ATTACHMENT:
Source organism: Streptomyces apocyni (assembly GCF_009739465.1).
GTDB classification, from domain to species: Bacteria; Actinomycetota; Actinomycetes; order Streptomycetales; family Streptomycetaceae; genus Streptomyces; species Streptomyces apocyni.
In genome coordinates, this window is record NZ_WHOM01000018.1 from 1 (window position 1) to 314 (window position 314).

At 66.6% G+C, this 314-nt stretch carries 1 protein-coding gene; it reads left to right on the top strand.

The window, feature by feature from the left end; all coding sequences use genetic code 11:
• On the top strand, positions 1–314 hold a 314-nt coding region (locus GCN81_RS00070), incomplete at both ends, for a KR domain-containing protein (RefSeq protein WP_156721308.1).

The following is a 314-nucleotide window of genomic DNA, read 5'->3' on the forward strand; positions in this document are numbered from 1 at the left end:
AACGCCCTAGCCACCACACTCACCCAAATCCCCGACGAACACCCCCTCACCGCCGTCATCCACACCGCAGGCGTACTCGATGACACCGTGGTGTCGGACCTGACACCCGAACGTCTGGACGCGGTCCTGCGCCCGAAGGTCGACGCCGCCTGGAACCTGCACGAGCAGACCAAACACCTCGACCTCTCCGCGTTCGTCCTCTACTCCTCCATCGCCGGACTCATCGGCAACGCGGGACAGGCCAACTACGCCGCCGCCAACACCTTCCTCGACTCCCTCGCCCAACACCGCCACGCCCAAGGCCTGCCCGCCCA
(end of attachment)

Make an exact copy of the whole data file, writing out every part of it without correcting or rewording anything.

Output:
Source organism: Streptomyces apocyni (assembly GCF_009739465.1).
GTDB classification, from domain to species: Bacteria; Actinomycetota; Actinomycetes; order Streptomycetales; family Streptomycetaceae; genus Streptomyces; species Streptomyces apocyni.
In genome coordinates, this window is record NZ_WHOM01000018.1 from 1 (window position 1) to 314 (window position 314).

At 66.6% G+C, this 314-nt stretch carries 1 protein-coding gene; it reads left to right on the top strand.

The window, feature by feature from the left end; all coding sequences use genetic code 11:
• On the top strand, positions 1–314 hold a 314-nt coding region (locus GCN81_RS00070), incomplete at both ends, for a KR domain-containing protein (RefSeq protein WP_156721308.1).

The following is a 314-nucleotide window of genomic DNA, read 5'->3' on the forward strand; positions in this document are numbered from 1 at the left end:
AACGCCCTAGCCACCACACTCACCCAAATCCCCGACGAACACCCCCTCACCGCCGTCATCCACACCGCAGGCGTACTCGATGACACCGTGGTGTCGGACCTGACACCCGAACGTCTGGACGCGGTCCTGCGCCCGAAGGTCGACGCCGCCTGGAACCTGCACGAGCAGACCAAACACCTCGACCTCTCCGCGTTCGTCCTCTACTCCTCCATCGCCGGACTCATCGGCAACGCGGGACAGGCCAACTACGCCGCCGCCAACACCTTCCTCGACTCCCTCGCCCAACACCGCCACGCCCAAGGCCTGCCCGCCCA